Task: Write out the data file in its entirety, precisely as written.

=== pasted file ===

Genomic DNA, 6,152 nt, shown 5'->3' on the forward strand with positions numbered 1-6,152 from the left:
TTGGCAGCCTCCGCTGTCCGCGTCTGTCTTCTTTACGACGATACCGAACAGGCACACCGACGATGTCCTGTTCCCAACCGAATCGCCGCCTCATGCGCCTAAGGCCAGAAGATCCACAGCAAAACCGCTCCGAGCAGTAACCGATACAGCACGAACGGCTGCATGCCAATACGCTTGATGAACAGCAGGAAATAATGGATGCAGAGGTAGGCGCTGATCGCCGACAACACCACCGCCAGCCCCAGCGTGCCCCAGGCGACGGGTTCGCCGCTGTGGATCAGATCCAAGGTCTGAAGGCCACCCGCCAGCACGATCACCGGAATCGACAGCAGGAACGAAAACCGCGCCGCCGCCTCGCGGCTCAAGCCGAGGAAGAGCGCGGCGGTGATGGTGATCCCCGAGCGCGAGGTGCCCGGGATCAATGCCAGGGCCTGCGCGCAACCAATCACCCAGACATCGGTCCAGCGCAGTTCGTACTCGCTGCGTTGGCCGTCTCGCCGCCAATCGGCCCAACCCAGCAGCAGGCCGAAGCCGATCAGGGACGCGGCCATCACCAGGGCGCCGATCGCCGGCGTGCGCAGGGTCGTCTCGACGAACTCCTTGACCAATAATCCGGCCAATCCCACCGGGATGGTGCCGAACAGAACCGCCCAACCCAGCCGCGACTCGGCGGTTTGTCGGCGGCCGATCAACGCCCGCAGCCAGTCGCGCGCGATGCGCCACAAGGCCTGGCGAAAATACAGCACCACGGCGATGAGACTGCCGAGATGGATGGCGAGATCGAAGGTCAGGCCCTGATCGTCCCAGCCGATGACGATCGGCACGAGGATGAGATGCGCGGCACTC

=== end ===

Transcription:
Genomic DNA, 6,152 nt, shown 5'->3' on the forward strand with positions numbered 1-6,152 from the left:
TTGGCAGCCTCCGCTGTCCGCGTCTGTCTTCTTTACGACGATACCGAACAGGCACACCGACGATGTCCTGTTCCCAACCGAATCGCCGCCTCATGCGCCTAAGGCCAGAAGATCCACAGCAAAACCGCTCCGAGCAGTAACCGATACAGCACGAACGGCTGCATGCCAATACGCTTGATGAACAGCAGGAAATAATGGATGCAGAGGTAGGCGCTGATCGCCGACAACACCACCGCCAGCCCCAGCGTGCCCCAGGCGACGGGTTCGCCGCTGTGGATCAGATCCAAGGTCTGAAGGCCACCCGCCAGCACGATCACCGGAATCGACAGCAGGAACGAAAACCGCGCCGCCGCCTCGCGGCTCAAGCCGAGGAAGAGCGCGGCGGTGATGGTGATCCCCGAGCGCGAGGTGCCCGGGATCAATGCCAGGGCCTGCGCGCAACCAATCACCCAGACATCGGTCCAGCGCAGTTCGTACTCGCTGCGTTGGCCGTCTCGCCGCCAATCGGCCCAACCCAGCAGCAGGCCGAAGCCGATCAGGGACGCGGCCATCACCAGGGCGCCGATCGCCGGCGTGCGCAGGGTCGTCTCGACGAACTCCTTGACCAATAATCCGGCCAATCCCACCGGGATGGTGCCGAACAGAACCGCCCAACCCAGCCGCGACTCGGCGGTTTGTCGGCGGCCGATCAACGCCCGCAGCCAGTCGCGCGCGATGCGCCACAAGGCCTGGCGAAAATACAGCACCACGGCGATGAGACTGCCGAGATGGATGGCGAGATCGAAGGTCAGGCCCTGATCGTCCCAGCCGATGACGATCGGCACGAGGATGAGATGCGCGGCACTC